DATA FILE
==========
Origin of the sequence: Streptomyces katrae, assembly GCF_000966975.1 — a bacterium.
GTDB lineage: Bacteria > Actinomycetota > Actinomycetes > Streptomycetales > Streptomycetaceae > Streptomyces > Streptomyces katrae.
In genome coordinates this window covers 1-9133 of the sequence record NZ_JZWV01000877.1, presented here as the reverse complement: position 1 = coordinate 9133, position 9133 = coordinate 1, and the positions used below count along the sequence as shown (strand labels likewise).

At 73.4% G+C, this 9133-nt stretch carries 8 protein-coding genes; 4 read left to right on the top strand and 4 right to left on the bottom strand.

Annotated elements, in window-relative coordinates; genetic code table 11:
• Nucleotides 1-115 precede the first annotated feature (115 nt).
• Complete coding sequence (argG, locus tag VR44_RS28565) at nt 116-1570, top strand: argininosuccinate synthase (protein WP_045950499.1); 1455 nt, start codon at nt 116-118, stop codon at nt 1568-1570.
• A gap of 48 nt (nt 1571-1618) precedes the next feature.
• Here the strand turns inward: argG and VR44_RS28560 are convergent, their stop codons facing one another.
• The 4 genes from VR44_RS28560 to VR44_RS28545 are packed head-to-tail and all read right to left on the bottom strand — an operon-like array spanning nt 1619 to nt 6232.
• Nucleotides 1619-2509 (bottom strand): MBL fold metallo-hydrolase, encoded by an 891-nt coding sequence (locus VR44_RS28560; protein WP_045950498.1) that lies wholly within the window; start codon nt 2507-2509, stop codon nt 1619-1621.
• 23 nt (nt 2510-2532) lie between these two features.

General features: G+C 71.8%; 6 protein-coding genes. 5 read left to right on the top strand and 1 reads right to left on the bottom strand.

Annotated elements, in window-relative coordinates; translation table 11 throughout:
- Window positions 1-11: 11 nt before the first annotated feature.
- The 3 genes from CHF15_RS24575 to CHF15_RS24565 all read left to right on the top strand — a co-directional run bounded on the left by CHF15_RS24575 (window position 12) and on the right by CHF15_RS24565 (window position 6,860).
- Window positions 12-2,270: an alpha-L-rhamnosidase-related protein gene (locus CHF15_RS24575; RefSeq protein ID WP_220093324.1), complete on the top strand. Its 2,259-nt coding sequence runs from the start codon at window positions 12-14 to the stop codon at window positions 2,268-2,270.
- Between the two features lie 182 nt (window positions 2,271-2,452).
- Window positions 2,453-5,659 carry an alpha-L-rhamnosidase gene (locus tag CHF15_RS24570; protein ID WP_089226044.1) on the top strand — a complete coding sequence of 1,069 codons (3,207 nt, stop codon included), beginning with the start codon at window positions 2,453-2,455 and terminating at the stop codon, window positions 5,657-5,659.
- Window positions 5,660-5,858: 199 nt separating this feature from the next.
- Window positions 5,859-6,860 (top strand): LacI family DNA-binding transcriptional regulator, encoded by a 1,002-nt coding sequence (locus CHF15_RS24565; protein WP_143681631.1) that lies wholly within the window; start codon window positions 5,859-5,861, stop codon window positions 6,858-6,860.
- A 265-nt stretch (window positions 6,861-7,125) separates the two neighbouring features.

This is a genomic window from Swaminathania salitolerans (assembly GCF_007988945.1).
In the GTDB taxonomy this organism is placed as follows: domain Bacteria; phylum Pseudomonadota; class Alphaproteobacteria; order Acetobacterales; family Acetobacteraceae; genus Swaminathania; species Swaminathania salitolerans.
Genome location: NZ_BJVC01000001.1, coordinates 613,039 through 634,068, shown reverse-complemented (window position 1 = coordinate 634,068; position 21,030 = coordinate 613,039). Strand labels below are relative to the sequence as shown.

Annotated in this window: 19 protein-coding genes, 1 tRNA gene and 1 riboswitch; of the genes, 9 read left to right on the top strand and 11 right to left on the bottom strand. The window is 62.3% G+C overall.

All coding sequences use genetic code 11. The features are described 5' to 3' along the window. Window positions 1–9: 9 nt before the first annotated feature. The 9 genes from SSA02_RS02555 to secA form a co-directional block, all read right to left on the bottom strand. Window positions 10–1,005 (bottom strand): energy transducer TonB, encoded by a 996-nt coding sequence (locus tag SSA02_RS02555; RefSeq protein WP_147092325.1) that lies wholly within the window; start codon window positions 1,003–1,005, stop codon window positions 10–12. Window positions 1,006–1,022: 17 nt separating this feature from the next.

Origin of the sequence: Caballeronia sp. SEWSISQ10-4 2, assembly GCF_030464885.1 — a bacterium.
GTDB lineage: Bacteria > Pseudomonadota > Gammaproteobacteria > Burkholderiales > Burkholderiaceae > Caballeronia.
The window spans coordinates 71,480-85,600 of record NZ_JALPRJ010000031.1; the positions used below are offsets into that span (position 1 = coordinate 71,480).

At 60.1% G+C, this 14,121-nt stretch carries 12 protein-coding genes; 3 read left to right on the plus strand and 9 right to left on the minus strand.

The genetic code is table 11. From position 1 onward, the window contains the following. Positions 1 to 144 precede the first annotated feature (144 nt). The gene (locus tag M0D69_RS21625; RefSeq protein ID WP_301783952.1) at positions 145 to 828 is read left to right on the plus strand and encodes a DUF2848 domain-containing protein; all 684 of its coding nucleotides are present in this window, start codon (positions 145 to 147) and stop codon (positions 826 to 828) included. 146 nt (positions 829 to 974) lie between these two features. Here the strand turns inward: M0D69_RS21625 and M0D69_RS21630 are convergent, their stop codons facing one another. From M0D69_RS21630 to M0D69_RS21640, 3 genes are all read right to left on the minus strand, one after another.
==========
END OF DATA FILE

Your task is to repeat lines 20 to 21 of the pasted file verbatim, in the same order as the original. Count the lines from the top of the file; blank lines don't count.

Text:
- Window positions 5,660-5,858: 199 nt separating this feature from the next.
- Window positions 5,859-6,860 (top strand): LacI family DNA-binding transcriptional regulator, encoded by a 1,002-nt coding sequence (locus CHF15_RS24565; protein WP_143681631.1) that lies wholly within the window; start codon window positions 5,859-5,861, stop codon window positions 6,858-6,860.